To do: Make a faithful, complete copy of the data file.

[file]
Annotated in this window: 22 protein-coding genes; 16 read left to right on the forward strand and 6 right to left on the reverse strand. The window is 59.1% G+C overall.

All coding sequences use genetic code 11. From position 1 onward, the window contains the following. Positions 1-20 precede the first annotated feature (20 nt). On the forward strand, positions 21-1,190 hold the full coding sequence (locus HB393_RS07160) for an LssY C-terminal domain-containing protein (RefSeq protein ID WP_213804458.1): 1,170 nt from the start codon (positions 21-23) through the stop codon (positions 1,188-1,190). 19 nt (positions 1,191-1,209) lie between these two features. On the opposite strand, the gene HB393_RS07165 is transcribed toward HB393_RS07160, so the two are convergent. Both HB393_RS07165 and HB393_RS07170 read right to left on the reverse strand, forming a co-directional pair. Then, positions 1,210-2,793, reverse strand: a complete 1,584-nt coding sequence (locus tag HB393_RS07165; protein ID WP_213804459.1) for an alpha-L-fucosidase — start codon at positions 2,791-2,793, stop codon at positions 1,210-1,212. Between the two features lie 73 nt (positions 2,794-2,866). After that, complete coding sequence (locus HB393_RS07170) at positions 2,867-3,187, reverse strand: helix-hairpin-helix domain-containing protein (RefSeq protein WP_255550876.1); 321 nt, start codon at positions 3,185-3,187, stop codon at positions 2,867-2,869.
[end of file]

Annotated in this window: 22 protein-coding genes; 16 read left to right on the forward strand and 6 right to left on the reverse strand. The window is 59.1% G+C overall.

All coding sequences use genetic code 11. From position 1 onward, the window contains the following. Positions 1-20 precede the first annotated feature (20 nt). On the forward strand, positions 21-1,190 hold the full coding sequence (locus HB393_RS07160) for an LssY C-terminal domain-containing protein (RefSeq protein ID WP_213804458.1): 1,170 nt from the start codon (positions 21-23) through the stop codon (positions 1,188-1,190). 19 nt (positions 1,191-1,209) lie between these two features. On the opposite strand, the gene HB393_RS07165 is transcribed toward HB393_RS07160, so the two are convergent. Both HB393_RS07165 and HB393_RS07170 read right to left on the reverse strand, forming a co-directional pair. Then, positions 1,210-2,793, reverse strand: a complete 1,584-nt coding sequence (locus tag HB393_RS07165; protein ID WP_213804459.1) for an alpha-L-fucosidase — start codon at positions 2,791-2,793, stop codon at positions 1,210-1,212. Between the two features lie 73 nt (positions 2,794-2,866). After that, complete coding sequence (locus HB393_RS07170) at positions 2,867-3,187, reverse strand: helix-hairpin-helix domain-containing protein (RefSeq protein WP_255550876.1); 321 nt, start codon at positions 3,185-3,187, stop codon at positions 2,867-2,869.